Pete’s Café and Bar. Pete’s has classic bar-’n’-grill good looks. There’s also a hint of contemporary clubbiness. The food is a functional, midprice take on New American cooking: mac and cheese, a gilded burger ­(fontina, tomato aioli), bread pudding. 400 S. Main St., downtown, (213) 617-1000. Lunch and dinner Mon.–Fri. 11:30 a.m.–1:30 a.m., Sat.–Sun. 11 a.m.–mid. Full bar. Lot parking. AE, D, DC, MC, V. Entrées, $10–$24. American. MH $$

Pie ’N Burger. This is the best neighborhood hamburger joint in a neighborhood that includes Caltech, which means the guy next to you may be reading a physics proof over his chili size as if it were the morning paper. When compressed by the act of eating, a Pie ’N Burger hamburger leaks thick, pink dressing, and the slice of American cheese, if you have ordered a cheeseburger, does not melt into the patty, but stands glossily aloof. 913 E. California Blvd., Pasadena, (626) 795-1123. Mon.–Fri. 6 a.m.–10 p.m., Sat. 7 a.m.–10 p.m., Sun. 7 a.m.–9 p.m. Beer and wine. Street parking. Cash only. Entrées, $5–$10. American. JG ¢

Tommy’s. There’s no way around it: Eating a Tommyburger is an aggressive act. You can’t stop at Tommy’s and expect to go back to the office; you can’t inhale a Tommyburger at 1 in the morning and expect your spouse to kiss you when you finally stagger home. A Tommyburger is an uncouth thing, a sloppy, stinking mess, oozing chili and raw onion, that takes over your system for the better part of a day. Tommyburgers can’t really be considered car food, unless you’re okay with orange grease spots on the upholstery and an aroma that lasts longer than most warranties, but the Hollywood branch, a drive-thru exquisitely positioned right off the Hollywood Boulevard exit of the 101, makes it possible to coast in off the freeway, load up on chili burgers and cruise back toward downtown in a scant minute. 5873 Hollywood Blvd., (323) 467-3792. Open daily 24 hours. No alcohol. Lot parking. ATM cards, cash. $4.20–$5.50. American. JG ¢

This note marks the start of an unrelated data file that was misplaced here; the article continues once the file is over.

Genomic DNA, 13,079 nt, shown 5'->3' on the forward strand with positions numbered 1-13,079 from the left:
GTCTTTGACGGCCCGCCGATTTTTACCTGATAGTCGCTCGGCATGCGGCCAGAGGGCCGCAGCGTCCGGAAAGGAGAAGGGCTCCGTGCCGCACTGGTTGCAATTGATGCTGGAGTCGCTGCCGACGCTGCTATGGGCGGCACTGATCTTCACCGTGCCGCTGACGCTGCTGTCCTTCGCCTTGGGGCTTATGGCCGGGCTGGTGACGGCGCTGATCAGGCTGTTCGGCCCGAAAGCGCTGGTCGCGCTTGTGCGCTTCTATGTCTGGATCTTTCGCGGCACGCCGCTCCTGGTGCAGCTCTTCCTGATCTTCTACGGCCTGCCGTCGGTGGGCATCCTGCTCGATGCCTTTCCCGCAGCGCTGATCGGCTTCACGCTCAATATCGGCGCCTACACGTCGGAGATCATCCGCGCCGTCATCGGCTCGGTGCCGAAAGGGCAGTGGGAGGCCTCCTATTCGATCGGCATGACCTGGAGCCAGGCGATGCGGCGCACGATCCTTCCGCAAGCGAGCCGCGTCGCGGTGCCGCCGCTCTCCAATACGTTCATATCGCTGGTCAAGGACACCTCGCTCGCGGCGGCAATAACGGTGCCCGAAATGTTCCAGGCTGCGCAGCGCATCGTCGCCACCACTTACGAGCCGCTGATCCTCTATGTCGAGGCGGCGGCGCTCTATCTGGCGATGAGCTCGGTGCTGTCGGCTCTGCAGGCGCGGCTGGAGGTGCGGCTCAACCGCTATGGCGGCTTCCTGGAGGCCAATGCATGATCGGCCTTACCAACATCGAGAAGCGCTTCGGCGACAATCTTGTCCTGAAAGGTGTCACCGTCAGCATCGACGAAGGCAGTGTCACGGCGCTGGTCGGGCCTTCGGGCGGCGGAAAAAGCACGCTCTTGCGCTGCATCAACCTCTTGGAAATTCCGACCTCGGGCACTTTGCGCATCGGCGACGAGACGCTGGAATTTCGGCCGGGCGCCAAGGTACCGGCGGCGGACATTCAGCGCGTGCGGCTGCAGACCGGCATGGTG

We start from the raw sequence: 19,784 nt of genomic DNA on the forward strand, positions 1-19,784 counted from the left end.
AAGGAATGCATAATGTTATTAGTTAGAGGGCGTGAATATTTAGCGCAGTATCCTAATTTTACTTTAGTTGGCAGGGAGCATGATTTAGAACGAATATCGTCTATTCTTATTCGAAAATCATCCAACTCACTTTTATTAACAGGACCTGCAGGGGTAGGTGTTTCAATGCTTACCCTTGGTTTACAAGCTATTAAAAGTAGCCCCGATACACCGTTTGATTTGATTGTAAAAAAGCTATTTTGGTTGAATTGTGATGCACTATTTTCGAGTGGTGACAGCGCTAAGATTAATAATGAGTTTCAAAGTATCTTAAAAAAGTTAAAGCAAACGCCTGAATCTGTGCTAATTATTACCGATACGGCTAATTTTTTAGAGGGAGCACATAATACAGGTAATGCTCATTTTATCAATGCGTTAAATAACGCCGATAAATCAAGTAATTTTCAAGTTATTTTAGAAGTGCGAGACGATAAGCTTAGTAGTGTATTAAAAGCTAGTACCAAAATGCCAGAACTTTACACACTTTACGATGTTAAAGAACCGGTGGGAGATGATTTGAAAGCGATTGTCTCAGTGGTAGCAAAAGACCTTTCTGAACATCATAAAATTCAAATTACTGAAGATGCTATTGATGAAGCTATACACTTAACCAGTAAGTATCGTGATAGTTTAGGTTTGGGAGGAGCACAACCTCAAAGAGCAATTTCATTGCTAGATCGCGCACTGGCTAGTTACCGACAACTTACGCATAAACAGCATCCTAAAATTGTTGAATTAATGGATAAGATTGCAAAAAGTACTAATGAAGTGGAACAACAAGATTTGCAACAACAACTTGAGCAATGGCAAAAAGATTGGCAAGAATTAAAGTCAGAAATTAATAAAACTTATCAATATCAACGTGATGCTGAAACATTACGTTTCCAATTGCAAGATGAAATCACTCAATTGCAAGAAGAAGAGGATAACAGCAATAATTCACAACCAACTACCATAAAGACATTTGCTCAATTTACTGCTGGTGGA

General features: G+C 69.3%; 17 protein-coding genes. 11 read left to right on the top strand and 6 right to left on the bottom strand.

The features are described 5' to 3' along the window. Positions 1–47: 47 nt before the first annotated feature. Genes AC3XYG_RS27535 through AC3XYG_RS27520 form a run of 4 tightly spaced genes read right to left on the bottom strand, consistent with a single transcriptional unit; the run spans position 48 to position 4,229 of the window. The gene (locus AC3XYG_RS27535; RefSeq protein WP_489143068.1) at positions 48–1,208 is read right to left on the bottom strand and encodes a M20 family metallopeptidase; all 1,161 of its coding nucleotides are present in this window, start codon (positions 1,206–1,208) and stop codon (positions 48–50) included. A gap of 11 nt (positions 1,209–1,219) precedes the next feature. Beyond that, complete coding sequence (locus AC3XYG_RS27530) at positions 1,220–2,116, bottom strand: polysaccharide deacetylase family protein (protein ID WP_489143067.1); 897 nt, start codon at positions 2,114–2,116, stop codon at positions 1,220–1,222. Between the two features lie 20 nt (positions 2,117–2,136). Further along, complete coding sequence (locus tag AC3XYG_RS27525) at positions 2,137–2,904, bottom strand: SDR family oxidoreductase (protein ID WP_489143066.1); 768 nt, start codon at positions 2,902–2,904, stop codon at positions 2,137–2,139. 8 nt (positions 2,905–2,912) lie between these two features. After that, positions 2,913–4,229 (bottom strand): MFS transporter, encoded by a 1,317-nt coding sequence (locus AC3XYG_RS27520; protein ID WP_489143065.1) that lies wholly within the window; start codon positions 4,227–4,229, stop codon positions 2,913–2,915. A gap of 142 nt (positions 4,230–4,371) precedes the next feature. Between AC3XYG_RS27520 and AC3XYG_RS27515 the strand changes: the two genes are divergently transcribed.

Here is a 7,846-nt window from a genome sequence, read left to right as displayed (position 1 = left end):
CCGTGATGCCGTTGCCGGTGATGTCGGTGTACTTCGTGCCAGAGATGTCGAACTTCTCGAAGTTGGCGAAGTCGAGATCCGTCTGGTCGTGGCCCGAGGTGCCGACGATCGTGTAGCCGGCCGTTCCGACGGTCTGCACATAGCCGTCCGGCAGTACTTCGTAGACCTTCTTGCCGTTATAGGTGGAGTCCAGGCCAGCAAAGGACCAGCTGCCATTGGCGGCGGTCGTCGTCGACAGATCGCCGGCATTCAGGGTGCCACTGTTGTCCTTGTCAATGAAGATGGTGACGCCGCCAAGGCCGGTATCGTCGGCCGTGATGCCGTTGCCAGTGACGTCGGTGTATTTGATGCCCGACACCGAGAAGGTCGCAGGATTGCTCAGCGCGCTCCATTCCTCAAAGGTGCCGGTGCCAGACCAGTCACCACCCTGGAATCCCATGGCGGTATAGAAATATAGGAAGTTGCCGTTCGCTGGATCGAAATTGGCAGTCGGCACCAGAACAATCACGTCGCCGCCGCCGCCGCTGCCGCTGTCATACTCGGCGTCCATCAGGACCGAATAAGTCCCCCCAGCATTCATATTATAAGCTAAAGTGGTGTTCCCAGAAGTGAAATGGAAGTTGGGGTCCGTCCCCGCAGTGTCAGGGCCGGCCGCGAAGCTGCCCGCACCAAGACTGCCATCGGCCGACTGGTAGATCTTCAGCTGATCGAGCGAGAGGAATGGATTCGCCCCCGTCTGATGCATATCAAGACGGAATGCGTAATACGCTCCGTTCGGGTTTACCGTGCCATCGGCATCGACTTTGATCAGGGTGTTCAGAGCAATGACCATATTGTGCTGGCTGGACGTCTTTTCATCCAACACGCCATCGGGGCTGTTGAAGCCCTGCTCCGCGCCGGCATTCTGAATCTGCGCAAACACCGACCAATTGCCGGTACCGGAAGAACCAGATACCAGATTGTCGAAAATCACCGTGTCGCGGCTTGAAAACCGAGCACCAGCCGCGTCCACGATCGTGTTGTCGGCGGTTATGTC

Top’s. The drive-thru hamburger is generally a sorry proposition, a junkyard of unhappy Happy Meals, of unstellar Famous Stars, of charnel-house malteds and grisly lumps of gristle, of TV-slick cheesy things and other restaurants so terrifyingly off-brand that you fear for your intestinal fauna. And then there is Top’s, where the bacon-avocado cheeseburgers are grand, goopy things; the onion rings are pleasingly crunchy; and the shakes are as dense and sweet as a life well lived. 1792 E. Walnut St., Pasadena, (626) 584-0244. Lunch and dinner Sun.–Thurs. 7 a.m.–11 p.m., Fri.–Sat. 7 a.m.–mid. No alcohol. Lot parking. ATM cards and cash only. $6.35–$10.79. American. JG ¢

Violet. A pleasant, mainstream bistro, Violet has all the appropriate buzzwords on its menu: the harissa aioli, the braised veal cheeks, the rare ahi tuna with wasabi mashed potatoes, but it is also possible to stop by at lunchtime for a cheeseburger or a sandwich of that same Spanish ham ­turbocharged with sliced manchego cheese and breath­taking amounts of fresh garlic. Violet is a little restaurant that cares. 3221 Pico Blvd., Santa Monica, (310) 453-9113, Lunch Tues.–Fri. 11:30 a.m.–2 p.m., dinner Tues.–Fri. 6–10 p.m., Sat.–Sun. 5:30–10 p.m. Beer and wine. Valet parking. AE, D, MC, V. Dinner for two, food only, $44–$66. California cuisine. JG $$